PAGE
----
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Looking after a child or young person's mental health

DepressionThere are times when we all feel the strain. As parents and carers, there are ways we can support children and young people to give them the best chance to stay mentally healthy.

See other pages in this section including Mental Health resources and Parent helplines and support.








Anxiety can often take us by surprise, throwing us off course and preventing us from going about our normal lives. But repeating affirmations can help us take back control, and vocalise our intentions. Next time you feel overpowered by anxiety, stop for a moment, take a deep breath, and repeat one of these affirmations firmly to yourself. You may be surprised at the effect such simple, reassuring words can have

Mean world syndrome

Right now, perhaps more than ever before, it's easy to feel overwhelmed by the news cycle. But have you ever stopped to consider how the bad news that we're consuming could be seeping into the rest of our lives? It turns out that what we see and hear being reported, could be negatively impacting how we view the world. Find out more about mean world syndrome and how to tackle it

Sunday night anxiety

The weekend is just about to begin, but something that a lot of people will be familiar with is a sense of dread that winds its way up inside you on Sunday night. Whether you have a busy week of work ahead of you, or you feel overwhelmed by your job, don't let anxiety about the week ahead disturb your weekend. Learn how to tackle Sunday night anxiety, for good

Understanding social anxiety and self esteem

Understanding worry



A Parents Guide to Depression; contains a summarised list of warning signs, advice and links to agencies for further support if you suspect that your child may be suffering from depression. The information explains how a referral should progress from initial enquiry to treatment. It is important to note that isolated symptoms or signs should not be taken out of context. If you have any concerns please call 111.

Increasing awareness and understanding of depression Depression is a complicated illness in that the symptoms and experiences vary from person to person. They say “knowledge is power” which is why we’ve put together some resources to help arm you with information to help you understand more about depression and some lifestyle changes which may help you.

Self Harm

  • Self-harm is fundamentally an attempt to cope with and control intense, difficult, and distressing feelings or thought patterns.
  • It includes any activity that intentionally injures the body such as cutting, burning, picking, high risk sexual or drug use behaviours and excessive exercise or eating restrictions.
  • Self-harm can be a distressing topic for parents, carers and safeguarding professionals to think about, but it is worth being clear that self-harm behaviours are less about ‘seeking attention’ and more of a signal ‘cry for help’.
  • Most self-harm will happen in secret and usually comes with feelings of guilt and shame.
  • Motivations are complex but young people report feeling a release or punishing themselves.
  • This release is only temporary and when difficult feelings appear again, so too can the urge to engage in self-harm behaviours. This can cause a difficult cycle of high-risk behaviours to manage feelings.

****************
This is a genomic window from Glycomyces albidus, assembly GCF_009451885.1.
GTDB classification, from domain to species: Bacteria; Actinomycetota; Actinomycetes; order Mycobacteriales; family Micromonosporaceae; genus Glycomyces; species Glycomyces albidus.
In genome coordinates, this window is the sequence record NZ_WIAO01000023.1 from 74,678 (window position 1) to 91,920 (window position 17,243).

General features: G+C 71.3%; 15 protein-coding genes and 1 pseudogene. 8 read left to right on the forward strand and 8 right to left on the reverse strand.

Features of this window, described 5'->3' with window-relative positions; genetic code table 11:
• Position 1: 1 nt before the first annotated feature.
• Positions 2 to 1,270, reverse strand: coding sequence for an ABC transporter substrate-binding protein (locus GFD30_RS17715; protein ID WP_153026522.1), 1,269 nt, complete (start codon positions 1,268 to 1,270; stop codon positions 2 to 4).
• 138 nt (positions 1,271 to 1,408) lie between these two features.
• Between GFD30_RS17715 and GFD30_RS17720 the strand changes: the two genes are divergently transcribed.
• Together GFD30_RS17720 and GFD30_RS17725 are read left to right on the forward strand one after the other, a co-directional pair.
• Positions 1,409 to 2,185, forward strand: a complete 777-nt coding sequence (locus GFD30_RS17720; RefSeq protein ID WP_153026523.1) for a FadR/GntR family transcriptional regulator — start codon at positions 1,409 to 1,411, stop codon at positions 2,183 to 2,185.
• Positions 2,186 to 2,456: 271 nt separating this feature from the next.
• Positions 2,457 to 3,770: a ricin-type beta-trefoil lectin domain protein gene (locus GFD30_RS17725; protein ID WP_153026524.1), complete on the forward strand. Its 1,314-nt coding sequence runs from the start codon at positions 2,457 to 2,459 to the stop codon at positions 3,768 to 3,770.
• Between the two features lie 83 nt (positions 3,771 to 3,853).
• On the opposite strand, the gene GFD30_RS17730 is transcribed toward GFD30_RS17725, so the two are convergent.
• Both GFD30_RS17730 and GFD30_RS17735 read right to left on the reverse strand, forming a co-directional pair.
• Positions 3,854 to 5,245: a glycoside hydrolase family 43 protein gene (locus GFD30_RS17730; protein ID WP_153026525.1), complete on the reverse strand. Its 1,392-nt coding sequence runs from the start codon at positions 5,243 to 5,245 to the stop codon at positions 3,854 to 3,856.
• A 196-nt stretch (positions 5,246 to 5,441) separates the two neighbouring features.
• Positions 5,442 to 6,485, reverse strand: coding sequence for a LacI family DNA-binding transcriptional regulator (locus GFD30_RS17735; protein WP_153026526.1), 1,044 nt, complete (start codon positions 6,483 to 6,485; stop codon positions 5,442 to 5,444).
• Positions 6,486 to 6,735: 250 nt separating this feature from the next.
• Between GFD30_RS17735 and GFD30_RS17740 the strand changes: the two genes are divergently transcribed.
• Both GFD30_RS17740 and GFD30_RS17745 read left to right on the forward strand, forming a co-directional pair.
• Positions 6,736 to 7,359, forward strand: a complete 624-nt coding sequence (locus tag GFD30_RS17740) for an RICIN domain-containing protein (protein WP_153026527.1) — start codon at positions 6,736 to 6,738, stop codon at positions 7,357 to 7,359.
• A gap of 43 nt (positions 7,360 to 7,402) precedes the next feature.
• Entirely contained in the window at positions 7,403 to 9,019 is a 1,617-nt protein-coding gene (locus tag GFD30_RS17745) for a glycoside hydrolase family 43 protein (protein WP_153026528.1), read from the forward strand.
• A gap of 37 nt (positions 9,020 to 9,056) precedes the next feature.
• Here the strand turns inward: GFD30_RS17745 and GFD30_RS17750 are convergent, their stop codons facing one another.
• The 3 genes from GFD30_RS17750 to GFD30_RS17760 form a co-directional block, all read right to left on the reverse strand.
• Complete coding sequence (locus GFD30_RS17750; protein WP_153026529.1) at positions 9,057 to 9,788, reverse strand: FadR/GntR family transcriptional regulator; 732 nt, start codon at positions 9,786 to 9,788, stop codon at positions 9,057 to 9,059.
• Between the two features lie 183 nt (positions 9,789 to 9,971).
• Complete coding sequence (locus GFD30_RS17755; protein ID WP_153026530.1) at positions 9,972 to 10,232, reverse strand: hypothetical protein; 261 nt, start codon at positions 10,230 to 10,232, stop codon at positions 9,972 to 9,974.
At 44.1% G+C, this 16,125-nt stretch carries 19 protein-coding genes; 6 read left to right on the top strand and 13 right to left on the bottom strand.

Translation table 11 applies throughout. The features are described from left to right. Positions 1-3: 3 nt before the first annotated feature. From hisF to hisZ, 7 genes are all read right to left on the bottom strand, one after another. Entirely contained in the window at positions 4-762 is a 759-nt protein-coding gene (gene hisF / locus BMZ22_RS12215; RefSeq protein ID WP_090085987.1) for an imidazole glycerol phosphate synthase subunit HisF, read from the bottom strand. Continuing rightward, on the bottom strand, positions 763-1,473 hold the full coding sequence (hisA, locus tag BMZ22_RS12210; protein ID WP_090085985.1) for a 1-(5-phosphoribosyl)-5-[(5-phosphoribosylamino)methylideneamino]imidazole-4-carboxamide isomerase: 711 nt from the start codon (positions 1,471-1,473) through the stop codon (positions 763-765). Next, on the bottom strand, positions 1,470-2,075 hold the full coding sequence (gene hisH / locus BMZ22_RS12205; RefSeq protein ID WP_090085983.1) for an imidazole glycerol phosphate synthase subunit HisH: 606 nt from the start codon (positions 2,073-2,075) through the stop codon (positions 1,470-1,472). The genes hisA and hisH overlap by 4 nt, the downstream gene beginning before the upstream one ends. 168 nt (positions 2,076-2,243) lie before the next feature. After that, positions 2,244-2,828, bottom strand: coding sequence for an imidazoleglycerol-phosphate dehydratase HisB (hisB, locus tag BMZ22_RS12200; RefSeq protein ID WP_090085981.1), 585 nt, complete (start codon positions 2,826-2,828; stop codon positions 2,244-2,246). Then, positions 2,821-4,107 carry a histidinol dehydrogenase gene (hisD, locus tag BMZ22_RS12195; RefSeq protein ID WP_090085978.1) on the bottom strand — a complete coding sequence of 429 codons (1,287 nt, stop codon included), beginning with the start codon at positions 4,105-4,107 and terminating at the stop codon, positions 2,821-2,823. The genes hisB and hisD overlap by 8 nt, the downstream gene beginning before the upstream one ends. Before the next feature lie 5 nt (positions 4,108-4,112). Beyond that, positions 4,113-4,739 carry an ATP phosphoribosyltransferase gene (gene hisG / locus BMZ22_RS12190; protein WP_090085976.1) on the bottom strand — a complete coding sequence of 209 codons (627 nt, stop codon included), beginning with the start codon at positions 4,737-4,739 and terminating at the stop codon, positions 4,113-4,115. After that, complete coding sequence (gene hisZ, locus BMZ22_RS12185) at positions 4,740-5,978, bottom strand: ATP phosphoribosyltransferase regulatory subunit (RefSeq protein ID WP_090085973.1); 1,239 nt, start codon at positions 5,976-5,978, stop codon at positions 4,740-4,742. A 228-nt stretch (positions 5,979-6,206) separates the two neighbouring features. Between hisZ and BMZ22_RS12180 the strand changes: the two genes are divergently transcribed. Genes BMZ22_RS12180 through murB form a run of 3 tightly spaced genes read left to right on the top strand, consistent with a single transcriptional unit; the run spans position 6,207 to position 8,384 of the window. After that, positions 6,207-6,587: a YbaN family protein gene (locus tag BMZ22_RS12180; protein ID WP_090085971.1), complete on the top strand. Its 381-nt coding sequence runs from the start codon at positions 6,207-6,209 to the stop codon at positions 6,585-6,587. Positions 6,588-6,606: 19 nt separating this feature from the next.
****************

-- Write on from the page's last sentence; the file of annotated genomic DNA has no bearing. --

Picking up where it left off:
Bounce - Self harm support for 14-25 year olds in Gloucestershire

This 6 week intervention offers one to one CBT counselling alongside youth work support to help with practical issues.

The aim is to explore healthier coping mechanisms and address other practical issues such as housing, benefits, finding work or training, confidence building etc. at the same time.

Download the Bounce poster.

Coping with Self-Harm - A Guide for Parents and Carers developed by researchers at the University of Oxford.  Includes information on the nature and causes of self-harm, how to support a young person when facing this problem and what help is available. 

Young people who self-harm- A Guide for School Staff developed by researchers at the University of Oxford.

Family Lives offers a guide to understanding self-harm, practical suggestions and links to further support. 

The NSPCC's guide to self-harm explains how to spot the signs and what you can do to help.

Understanding Young Minds is a free resource pack which includes a poster, an infographic, an email footer, an image to share on social media and a website banner.


University of Oxford guide for parents and carers on supporting their child or young person in dealing with self-harm. 


Suicide prevention

Know the Signs: information on suicide and self-harm for parents from the Samaritans, a national organisation for anyone in distress and in need of immediate support: 

Papyrus is a national charity for the prevention of young suicide.

The Zero Suicide Alliance collaboration of National Health Service trusts, charities, businesses and individuals offers free suicide prevention training. 

Suicide Crisis is a registered charity which has been running a crisis centre since 2013. Providing face to face support to people who are at risk of suicide, we are totally independent. We know from speaking with families that the inquest can be a daunting prospect. Families can get support on how to cope after suicide, when it can get very confusing with so many unanswered questions.